• DCF to ask security questions to prevent food stamp fraud


    ORLANDO, Fla. - 9 Investigates first exposed people abusing the food stamp system by collecting benefits issued to dead relatives in November.

    Monday, the Department of Children and Families announced it is taking action to stop that from happening and making sure food stamps are issued to the people who really need them.

    WFTV asked the agency what else it plans to do to cut down on the trafficking of food stamps and punish the people who are abusing the system.

    "If you commit the fraud, we will find you and we will prosecute you," said DCF secretary David Wilkins.

    DCF said Monday it will start requiring anyone who applies for food stamps online to answer a series of personal security questions, similar to what banks and credit card companies have used for years, like asking a mother's maiden name or the name of a first pet.

    Florida is the first state in the nation to implement the extra security questions.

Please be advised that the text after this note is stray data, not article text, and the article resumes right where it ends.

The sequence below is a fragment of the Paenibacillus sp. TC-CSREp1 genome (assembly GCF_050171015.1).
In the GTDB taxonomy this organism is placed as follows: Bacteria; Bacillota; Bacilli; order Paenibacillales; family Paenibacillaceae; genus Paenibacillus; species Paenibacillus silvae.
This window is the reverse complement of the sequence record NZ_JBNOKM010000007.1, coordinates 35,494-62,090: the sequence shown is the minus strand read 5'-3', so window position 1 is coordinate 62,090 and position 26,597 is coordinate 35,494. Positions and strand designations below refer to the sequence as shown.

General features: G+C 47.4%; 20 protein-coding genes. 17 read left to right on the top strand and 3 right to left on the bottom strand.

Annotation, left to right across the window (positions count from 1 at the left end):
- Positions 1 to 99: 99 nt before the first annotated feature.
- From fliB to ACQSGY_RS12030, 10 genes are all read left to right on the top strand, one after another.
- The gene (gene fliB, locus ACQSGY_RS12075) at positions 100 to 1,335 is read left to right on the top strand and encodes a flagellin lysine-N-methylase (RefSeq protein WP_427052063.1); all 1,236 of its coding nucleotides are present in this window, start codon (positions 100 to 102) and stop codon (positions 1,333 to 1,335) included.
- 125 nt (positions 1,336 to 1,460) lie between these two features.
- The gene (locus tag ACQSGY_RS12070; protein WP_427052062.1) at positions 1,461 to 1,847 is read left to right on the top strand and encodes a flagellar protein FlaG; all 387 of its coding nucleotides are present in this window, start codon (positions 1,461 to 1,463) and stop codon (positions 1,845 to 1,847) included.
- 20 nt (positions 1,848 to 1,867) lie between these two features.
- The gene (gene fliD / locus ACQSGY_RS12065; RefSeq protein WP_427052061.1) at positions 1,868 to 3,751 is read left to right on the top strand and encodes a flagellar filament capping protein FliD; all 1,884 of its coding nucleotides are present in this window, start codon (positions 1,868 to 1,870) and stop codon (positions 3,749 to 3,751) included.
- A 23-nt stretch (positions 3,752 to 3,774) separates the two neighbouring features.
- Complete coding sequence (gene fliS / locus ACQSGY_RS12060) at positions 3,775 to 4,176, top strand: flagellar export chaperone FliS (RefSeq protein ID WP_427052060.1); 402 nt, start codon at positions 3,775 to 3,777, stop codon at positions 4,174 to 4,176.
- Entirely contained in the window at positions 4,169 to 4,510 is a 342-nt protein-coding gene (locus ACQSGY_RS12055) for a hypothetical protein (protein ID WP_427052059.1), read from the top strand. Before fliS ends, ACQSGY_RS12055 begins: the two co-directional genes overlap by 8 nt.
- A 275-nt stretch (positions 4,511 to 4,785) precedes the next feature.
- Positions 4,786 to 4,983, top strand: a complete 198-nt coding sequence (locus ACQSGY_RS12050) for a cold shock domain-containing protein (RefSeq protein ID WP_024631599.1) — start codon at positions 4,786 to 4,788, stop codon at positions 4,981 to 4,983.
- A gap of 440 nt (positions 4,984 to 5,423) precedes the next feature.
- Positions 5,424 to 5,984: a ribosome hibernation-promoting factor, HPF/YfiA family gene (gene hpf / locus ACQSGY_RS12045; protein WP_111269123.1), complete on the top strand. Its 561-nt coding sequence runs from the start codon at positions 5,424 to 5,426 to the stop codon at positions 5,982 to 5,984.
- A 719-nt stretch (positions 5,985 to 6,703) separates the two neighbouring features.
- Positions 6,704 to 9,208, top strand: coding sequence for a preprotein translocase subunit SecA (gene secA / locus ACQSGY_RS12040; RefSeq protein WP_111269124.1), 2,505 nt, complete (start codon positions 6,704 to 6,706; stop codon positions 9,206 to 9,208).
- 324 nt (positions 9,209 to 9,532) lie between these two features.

"It starts at the front end, preventing people from even being able to get the benefits in the first place," said Suzanne Vitale with DCF.

    The pilot program started in central Florida five weeks ago and has already uncovered $210,000 in fraud.

    Earlier in May, Channel 9 ran a story showing undercover video of people selling their food stamp cards for cash, raising questions about a plan to crack down on that scam.

    Channel 9 asked Vitale what the agency is doing to stop people from buying and selling food stamps.

    "There's a number of things going on. We do data analytics and check what's going on with multiple card replacements or changing (the) PIN multiple times … and a lot of other things I don't want to go over," Vitale said.

    The agency did say it supports stiffer penalties and believes the new security tools will make sure food stamps go to the people who really need them.

    DCF said fighting public assistance fraud is one of its top priorities.

    While security questions are common in the private sector, Florida had to get a waiver from the federal government to do so.

    It is possible other states are going to ask if they can do the same and beef up their security as well.

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